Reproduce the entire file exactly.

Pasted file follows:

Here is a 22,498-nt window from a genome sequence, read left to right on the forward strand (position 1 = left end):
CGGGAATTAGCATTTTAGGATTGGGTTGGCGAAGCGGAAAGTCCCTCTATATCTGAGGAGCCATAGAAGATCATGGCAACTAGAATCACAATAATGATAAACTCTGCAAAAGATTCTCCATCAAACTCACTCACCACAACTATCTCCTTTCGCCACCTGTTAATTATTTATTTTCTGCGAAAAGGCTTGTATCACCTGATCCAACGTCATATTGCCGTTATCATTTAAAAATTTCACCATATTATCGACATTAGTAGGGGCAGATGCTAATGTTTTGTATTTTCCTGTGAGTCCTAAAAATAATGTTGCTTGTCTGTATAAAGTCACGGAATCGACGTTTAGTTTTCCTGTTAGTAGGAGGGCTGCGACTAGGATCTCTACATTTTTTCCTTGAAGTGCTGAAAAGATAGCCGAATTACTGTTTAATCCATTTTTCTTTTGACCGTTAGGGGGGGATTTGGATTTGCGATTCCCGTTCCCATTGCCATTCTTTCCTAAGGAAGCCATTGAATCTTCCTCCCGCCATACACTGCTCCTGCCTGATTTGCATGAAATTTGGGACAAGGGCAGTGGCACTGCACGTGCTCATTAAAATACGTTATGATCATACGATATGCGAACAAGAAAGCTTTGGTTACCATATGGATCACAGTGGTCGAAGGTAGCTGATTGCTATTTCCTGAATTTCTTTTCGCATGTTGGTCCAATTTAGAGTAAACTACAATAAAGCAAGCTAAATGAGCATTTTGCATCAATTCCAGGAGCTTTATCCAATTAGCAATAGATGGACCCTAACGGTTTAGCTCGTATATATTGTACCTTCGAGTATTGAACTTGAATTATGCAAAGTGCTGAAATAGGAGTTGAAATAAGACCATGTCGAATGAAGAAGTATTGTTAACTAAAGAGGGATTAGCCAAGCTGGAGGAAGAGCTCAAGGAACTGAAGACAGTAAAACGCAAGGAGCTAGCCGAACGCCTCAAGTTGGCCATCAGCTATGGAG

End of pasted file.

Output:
Here is a 22,498-nt window from a genome sequence, read left to right on the forward strand (position 1 = left end):
CGGGAATTAGCATTTTAGGATTGGGTTGGCGAAGCGGAAAGTCCCTCTATATCTGAGGAGCCATAGAAGATCATGGCAACTAGAATCACAATAATGATAAACTCTGCAAAAGATTCTCCATCAAACTCACTCACCACAACTATCTCCTTTCGCCACCTGTTAATTATTTATTTTCTGCGAAAAGGCTTGTATCACCTGATCCAACGTCATATTGCCGTTATCATTTAAAAATTTCACCATATTATCGACATTAGTAGGGGCAGATGCTAATGTTTTGTATTTTCCTGTGAGTCCTAAAAATAATGTTGCTTGTCTGTATAAAGTCACGGAATCGACGTTTAGTTTTCCTGTTAGTAGGAGGGCTGCGACTAGGATCTCTACATTTTTTCCTTGAAGTGCTGAAAAGATAGCCGAATTACTGTTTAATCCATTTTTCTTTTGACCGTTAGGGGGGGATTTGGATTTGCGATTCCCGTTCCCATTGCCATTCTTTCCTAAGGAAGCCATTGAATCTTCCTCCCGCCATACACTGCTCCTGCCTGATTTGCATGAAATTTGGGACAAGGGCAGTGGCACTGCACGTGCTCATTAAAATACGTTATGATCATACGATATGCGAACAAGAAAGCTTTGGTTACCATATGGATCACAGTGGTCGAAGGTAGCTGATTGCTATTTCCTGAATTTCTTTTCGCATGTTGGTCCAATTTAGAGTAAACTACAATAAAGCAAGCTAAATGAGCATTTTGCATCAATTCCAGGAGCTTTATCCAATTAGCAATAGATGGACCCTAACGGTTTAGCTCGTATATATTGTACCTTCGAGTATTGAACTTGAATTATGCAAAGTGCTGAAATAGGAGTTGAAATAAGACCATGTCGAATGAAGAAGTATTGTTAACTAAAGAGGGATTAGCCAAGCTGGAGGAAGAGCTCAAGGAACTGAAGACAGTAAAACGCAAGGAGCTAGCCGAACGCCTCAAGTTGGCCATCAGCTATGGAG